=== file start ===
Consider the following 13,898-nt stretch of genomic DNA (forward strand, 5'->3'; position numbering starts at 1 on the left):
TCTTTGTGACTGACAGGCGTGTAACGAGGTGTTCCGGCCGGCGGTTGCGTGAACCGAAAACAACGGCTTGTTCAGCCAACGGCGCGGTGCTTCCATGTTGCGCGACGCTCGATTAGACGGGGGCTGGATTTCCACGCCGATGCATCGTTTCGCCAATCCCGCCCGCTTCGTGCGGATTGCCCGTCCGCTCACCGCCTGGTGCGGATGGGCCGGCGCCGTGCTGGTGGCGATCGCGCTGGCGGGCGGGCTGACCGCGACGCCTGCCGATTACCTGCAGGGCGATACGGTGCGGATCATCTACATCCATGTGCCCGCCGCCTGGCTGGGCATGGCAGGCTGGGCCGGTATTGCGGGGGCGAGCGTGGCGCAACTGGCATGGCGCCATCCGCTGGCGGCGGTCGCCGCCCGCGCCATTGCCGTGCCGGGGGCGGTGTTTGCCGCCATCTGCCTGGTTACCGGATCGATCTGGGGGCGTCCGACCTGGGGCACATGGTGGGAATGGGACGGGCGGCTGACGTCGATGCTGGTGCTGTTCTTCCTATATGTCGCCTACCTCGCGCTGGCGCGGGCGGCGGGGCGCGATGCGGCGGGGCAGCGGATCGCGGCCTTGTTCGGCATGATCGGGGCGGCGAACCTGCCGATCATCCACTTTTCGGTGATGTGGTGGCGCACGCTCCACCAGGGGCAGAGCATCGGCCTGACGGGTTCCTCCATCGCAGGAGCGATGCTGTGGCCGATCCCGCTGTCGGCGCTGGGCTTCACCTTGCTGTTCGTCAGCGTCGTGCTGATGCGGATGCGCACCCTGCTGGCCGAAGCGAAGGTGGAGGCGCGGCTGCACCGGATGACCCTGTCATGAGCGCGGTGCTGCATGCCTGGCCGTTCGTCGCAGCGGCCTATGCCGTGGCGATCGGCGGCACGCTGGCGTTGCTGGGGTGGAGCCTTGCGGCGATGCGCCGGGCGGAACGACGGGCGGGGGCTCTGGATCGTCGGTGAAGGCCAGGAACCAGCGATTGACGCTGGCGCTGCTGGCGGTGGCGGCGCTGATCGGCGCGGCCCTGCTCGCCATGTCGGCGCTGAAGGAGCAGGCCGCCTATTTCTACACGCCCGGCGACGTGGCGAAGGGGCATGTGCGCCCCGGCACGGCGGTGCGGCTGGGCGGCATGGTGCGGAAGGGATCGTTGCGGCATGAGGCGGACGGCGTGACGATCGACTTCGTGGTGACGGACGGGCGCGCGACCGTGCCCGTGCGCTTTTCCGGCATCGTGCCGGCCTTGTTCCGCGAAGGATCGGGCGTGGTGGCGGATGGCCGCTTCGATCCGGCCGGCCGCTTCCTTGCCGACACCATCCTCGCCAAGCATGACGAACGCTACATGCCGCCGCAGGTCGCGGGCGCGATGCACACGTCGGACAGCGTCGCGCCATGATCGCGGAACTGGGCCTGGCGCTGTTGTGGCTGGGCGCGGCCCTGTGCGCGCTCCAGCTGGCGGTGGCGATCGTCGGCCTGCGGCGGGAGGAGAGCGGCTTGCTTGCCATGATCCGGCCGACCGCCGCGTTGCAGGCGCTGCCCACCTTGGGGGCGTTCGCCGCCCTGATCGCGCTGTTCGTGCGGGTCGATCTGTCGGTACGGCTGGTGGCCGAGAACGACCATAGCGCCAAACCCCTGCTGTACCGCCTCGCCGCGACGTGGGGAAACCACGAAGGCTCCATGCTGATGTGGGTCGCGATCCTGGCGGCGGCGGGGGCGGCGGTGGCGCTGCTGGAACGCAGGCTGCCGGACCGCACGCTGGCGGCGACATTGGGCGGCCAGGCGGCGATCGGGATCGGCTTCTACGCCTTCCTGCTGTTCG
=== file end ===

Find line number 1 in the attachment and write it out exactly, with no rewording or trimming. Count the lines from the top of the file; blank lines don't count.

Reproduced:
Consider the following 13,898-nt stretch of genomic DNA (forward strand, 5'->3'; position numbering starts at 1 on the left):